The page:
The effects of the first is of a gay character, and is more powerfully effective when contrasted by the sadness of dry scumbling and solid painting. Glazed colours are rendered much more resplendent by a rough or broken surface of light colouring beneath, whether such surface be produced by the coarse texture of the pigment employed, the palette knife or the pencil.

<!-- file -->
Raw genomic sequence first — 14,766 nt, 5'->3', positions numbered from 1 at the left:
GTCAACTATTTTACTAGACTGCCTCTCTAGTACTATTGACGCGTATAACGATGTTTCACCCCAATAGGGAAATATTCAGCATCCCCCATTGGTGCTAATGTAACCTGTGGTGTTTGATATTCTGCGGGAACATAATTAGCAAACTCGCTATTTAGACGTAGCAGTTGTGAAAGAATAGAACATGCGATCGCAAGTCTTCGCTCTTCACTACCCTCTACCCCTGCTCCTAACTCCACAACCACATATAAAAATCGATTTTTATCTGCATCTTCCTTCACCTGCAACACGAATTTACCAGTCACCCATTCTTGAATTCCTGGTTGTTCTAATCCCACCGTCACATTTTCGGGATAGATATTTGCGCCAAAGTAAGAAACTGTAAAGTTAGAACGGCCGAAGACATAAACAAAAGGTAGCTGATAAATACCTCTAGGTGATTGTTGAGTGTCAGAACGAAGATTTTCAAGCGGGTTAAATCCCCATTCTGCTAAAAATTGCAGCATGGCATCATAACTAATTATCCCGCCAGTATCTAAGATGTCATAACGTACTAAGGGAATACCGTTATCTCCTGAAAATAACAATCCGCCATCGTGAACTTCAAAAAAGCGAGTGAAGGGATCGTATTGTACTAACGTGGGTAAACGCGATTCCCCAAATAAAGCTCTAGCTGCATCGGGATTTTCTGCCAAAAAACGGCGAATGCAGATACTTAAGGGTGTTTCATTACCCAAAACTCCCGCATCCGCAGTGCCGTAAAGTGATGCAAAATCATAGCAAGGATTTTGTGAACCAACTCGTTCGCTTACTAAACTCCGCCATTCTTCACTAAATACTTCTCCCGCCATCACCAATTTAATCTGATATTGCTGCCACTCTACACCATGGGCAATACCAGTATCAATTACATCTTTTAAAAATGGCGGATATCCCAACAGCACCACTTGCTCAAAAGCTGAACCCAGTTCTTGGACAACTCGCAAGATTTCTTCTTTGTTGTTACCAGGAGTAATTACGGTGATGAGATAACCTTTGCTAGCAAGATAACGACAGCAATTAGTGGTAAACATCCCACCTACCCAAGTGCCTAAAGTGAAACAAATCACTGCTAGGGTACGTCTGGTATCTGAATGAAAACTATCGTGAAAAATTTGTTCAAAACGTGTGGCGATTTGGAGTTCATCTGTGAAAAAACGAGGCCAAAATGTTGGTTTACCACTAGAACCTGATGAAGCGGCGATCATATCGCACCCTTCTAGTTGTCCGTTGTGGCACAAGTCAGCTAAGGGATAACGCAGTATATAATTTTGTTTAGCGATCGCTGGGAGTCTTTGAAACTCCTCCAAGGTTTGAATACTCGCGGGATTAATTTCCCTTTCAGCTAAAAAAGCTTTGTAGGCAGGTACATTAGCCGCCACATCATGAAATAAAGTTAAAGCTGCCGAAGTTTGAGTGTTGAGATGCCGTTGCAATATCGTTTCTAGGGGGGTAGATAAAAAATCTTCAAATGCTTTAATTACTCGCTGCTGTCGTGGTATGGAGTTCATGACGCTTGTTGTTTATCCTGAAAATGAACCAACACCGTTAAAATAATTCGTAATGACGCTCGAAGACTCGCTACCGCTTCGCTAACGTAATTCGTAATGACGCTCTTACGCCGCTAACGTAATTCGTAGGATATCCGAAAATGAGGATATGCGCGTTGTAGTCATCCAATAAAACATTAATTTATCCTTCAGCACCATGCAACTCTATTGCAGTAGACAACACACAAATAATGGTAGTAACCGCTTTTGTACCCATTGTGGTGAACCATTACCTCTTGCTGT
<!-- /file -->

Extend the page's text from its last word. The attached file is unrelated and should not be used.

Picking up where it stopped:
Working well is a quality which depends principally upon fineness of texture and what is called body in colours; yet every pigment has its peculiarities in respect to working both in water and oil, and these must become matters of every artist's special experience; and some of the best pigments are most difficult of management, while some ineligible pigments are rich in body and free in working; - yet accidental circumstances may influence all pigments in these respects, according to the artist's particular mode of operation and his vehicle, upon the affinities of pigments with which depend also their general faculties of working, such as keeping their place, crispness or setting-up, and drying well; but these latter and other qualities and accidents of pigments have little of a general nature, and will be particularly considered in treating of the individual characters of pigments: it may, however, be remarked, that crispness, setting-up, and keeping their place and form in which they are applied, are contrary to the nature of many pigments, and depend in painting with them upon a gelatinous texture of their vehicle; - thus mastic and other resinous varnishes give this texture to oils which have been rendered drying by the acetate or sugar of lead; - simple water also, albumen, and animal jelly made of glue or isinglass, give the same property to oils and colours: bees'-wax has the same effect in pure oils. White lac varnish, and other spirit varnishes, rubbed into the colours on the palette, enable them also to keep their place very effectually in most instances. This is important also, because glazing cannot be performed unless it be with a vehicle which keeps its place, or with colours which give this property to the vehicle, as some lakes and transparent colours do.